The Sojourner’s Dilemma; You Have to Go Home Sometime

There are sports, there are professions, then there are sojourns.

Astronauts are sojourners, as are pilots and mountain climbers and underwater divers. While the sojourner may have carefully planned his sojourn, warding off potential trouble by using good equipment and training, it is the return to normalcy that oftentimes presents the greatest and most unexpected danger.

Mt. McKinley, or Denali.

Mountain climbers who reach the top of their mountain, don’t always make it safely back down. Astronauts reentering the atmosphere understand the risk of return all too well.

For scuba divers, return to the surface can be accompanied by decompression sickness and air embolism. When diving in cold water, the very act of rising towards the surface can induce a scuba regulator to free flow, spilling a precious gas supply.

For pilots the sojourn can end badly on landing. This fact has been in the news lately, where seemingly inexplicable crashes occurred in large transport aircraft. I shake my head and wonder why, knowing full well that once you take a sojourn for granted, it can devour you. I also know full well that I am not immune.

I was recently reminded of that during a short 34-mile flight returning a retractable gear aircraft from maintenance back to my home base, Panama City, FL. Most pilots know that, ironically, aircraft maintenance can be risky. While maintenance on diving equipment or airplanes is certainly a critical part of safe operation, at the same time it is an opportunity for a mechanic to inadvertently damage a critical component.

Snapshot gear light
Gear lights: one light is not glowing.

I have seen a maintenance-related failure of a scuba regulator, and I was about to see it with my aircraft as I followed a business jet towards a landing at our local airport. To keep traffic flowing smoothly I kept my speed up on approach until close to the runway. When I finally slowed enough to drop the landing gear I saw two green “gear safe” lights rather than the expected three. My main gear seemed to be down and locked, but the nose wheel lock indication was not glowing that reassuring green.

“Tower, I have a problem with my gear. I need to leave the area and sort out the problem.”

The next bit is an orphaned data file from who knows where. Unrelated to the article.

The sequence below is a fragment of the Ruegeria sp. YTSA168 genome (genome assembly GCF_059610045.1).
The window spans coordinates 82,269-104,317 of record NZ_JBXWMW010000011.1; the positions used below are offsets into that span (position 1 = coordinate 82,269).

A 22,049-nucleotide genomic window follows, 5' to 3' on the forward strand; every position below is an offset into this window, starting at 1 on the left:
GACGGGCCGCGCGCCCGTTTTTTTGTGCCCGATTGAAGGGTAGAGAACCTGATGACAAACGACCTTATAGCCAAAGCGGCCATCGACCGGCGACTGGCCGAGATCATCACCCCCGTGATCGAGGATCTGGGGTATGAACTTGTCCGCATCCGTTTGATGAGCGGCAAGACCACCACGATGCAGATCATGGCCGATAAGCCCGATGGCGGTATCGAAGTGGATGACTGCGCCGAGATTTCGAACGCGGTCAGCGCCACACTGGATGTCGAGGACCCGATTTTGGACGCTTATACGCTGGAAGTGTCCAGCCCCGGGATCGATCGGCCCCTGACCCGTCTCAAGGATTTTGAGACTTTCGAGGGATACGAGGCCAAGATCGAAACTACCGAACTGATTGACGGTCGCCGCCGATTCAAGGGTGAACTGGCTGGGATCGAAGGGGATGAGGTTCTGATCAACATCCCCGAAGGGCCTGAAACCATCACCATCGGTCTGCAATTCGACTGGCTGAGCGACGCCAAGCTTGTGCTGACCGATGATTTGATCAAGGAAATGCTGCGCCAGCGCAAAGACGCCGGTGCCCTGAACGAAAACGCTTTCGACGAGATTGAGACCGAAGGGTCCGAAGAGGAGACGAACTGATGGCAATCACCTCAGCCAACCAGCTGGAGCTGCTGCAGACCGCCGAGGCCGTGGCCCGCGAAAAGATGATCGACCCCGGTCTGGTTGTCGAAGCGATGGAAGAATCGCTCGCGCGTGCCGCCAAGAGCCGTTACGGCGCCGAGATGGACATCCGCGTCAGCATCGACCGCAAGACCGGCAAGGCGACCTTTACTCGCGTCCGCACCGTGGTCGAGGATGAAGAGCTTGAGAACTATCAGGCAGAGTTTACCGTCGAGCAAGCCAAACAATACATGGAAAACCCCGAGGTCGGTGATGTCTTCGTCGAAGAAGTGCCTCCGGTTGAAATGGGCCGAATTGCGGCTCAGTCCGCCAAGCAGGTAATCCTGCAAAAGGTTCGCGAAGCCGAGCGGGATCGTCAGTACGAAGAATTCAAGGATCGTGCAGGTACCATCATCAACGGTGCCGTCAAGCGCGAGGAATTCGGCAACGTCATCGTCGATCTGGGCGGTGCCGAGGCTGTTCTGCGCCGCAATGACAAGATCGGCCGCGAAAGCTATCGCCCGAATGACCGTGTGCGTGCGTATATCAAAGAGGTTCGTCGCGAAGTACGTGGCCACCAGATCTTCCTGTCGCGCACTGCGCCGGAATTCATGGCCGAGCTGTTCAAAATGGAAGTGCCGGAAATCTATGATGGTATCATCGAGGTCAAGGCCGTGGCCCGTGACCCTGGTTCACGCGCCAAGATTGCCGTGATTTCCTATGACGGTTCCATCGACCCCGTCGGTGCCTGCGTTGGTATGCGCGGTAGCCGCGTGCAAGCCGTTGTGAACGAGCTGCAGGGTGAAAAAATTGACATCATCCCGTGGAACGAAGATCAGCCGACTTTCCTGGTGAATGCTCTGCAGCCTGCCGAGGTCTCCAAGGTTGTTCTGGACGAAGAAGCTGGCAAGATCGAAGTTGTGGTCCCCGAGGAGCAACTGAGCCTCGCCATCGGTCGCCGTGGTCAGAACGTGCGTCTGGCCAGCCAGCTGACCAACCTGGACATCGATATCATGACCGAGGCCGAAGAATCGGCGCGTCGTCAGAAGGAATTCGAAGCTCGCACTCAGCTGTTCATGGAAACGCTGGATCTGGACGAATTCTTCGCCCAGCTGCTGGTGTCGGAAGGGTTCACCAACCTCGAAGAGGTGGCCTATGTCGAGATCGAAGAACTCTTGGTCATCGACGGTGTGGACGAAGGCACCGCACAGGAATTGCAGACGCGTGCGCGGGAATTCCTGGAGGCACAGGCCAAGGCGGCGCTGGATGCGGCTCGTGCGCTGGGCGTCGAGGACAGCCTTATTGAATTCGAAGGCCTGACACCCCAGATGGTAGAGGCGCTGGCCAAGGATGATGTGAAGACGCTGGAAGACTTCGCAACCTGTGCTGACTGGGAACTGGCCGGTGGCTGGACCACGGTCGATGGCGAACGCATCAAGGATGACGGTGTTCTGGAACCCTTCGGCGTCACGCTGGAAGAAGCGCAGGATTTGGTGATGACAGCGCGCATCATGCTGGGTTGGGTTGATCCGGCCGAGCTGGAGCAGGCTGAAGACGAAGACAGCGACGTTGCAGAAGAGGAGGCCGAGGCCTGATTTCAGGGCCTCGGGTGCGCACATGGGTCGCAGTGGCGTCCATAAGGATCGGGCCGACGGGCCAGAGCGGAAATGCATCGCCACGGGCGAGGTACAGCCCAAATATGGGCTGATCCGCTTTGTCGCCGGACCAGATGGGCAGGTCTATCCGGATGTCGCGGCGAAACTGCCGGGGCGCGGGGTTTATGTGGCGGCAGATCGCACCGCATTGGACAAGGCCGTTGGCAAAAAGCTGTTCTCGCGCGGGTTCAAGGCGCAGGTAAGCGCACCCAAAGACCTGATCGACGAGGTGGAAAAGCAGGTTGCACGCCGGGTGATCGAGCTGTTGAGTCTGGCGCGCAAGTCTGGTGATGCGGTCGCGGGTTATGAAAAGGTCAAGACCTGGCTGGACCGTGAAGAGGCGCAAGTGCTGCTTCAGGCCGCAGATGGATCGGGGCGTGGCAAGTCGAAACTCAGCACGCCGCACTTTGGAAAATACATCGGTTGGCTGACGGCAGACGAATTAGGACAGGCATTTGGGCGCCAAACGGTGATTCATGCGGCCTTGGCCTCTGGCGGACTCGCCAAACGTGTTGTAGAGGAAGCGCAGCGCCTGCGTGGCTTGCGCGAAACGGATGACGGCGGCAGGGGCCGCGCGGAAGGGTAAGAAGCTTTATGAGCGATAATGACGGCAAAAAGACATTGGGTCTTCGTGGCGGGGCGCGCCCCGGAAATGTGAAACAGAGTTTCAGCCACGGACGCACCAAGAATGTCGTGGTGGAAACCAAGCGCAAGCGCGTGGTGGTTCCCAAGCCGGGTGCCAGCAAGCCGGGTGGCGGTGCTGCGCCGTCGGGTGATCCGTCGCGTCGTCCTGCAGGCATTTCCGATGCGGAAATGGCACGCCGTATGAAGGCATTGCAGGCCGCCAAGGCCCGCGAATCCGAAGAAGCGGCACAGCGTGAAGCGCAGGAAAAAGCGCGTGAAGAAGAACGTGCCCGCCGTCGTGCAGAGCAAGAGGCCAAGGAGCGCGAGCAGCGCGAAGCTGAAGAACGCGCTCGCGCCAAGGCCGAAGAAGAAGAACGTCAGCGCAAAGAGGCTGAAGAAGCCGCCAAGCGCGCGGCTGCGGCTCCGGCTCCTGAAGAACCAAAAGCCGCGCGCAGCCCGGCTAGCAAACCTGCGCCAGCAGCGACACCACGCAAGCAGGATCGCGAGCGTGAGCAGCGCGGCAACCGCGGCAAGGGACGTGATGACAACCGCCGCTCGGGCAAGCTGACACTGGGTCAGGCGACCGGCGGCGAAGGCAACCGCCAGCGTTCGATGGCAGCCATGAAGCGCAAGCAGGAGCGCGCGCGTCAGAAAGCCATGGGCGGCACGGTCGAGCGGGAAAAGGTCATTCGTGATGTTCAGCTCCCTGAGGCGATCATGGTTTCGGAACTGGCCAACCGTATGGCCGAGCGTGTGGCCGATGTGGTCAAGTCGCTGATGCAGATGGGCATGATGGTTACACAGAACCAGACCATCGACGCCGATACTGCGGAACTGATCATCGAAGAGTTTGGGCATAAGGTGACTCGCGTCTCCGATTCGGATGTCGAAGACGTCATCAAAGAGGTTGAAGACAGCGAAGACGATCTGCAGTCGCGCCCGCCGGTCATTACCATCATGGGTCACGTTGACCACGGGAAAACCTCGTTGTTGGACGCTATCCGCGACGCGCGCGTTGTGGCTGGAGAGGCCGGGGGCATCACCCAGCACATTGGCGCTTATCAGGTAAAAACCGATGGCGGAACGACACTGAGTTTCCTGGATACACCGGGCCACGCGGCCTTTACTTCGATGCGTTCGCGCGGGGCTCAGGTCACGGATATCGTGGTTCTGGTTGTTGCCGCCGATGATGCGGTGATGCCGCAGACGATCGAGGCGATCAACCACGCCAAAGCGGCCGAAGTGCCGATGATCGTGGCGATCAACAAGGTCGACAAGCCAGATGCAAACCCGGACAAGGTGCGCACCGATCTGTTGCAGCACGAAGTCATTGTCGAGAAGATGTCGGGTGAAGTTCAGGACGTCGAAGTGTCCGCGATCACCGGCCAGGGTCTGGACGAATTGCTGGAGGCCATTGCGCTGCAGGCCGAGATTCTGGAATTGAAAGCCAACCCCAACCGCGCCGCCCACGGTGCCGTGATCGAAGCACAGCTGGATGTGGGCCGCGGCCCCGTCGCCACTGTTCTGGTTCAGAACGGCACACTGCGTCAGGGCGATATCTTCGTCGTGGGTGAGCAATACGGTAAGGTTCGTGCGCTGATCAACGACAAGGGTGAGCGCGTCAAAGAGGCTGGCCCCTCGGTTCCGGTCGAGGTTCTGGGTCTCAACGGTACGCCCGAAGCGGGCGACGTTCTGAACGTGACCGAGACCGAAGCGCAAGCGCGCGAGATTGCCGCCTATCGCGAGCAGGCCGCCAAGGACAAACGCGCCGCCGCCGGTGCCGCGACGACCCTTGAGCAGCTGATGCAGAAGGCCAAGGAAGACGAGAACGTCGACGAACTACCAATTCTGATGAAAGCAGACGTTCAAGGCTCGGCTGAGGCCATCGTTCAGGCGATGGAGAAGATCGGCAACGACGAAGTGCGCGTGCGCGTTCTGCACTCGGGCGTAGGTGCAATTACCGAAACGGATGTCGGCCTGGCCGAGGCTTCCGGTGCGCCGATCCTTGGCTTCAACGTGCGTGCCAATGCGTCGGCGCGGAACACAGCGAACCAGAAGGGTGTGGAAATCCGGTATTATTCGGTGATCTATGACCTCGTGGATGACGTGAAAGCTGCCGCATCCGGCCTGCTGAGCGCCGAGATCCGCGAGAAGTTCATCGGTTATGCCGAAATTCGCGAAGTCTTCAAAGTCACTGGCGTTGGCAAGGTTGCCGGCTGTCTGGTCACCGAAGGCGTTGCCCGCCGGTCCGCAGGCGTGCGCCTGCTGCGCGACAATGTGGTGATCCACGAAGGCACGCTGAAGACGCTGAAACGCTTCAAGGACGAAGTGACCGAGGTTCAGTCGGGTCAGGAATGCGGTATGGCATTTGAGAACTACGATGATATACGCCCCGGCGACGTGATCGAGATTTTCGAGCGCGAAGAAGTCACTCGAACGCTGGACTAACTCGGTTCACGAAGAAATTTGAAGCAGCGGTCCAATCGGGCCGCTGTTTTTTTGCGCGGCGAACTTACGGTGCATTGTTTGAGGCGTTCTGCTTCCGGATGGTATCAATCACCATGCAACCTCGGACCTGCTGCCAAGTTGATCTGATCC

I left the airport airspace and spent a full hour burning fuel, running through all emergency checklist items, pulling G’s to help the gear lock down and waiting for a Southwest Airlines flight to arrive. The local airport, which receives quite a bit of commercial jet traffic (Delta and Southwest) only has one runway. If my gear collapsed on touch-down, that single runway would have been shut down for an hour or more, and arriving flights would have to land elsewhere. There are not a lot of good alternate airports near Panama City.

The sun was getting low, and I did not want to make that landing at night. Besides, my wife was below, waiting anxiously for whatever was going to happen. She was due to pick me up at the hangar, but she and I both knew the aircraft might not make it far past the touchdown point on the runway.

After flying past the tower twice and having them inspect the gear with binoculars, the tower controller said the gear looked down, but I knew there was no way to tell if it was down and locked. If the nose gear was not locked, it would collapse on landing.

Fortunately I was alone in the cockpit so I could  come to grips with what I was about to do without the distraction of worried passengers. I announced my intentions to land, and on my last circuit of the field I saw the crash rescue truck and fire truck pulling into position along the runway. That was a sight no pilot ever wants to see.

As I turned towards the runway I reviewed the landing checklist one last time, and then I was ready. As I turned final it was time to get it over with. Whatever would happen would happen, and there was nothing more I could do about it.

Approaching the runway and ready to land, my mind was focused on only one thing — making the landing as smooth as possible.

The main wheels squeaked as they touched the concrete, ever so gently, and with steady back pressure on the yoke I kept the nose high, sparing the nose gear as long as possible as the plane slowed.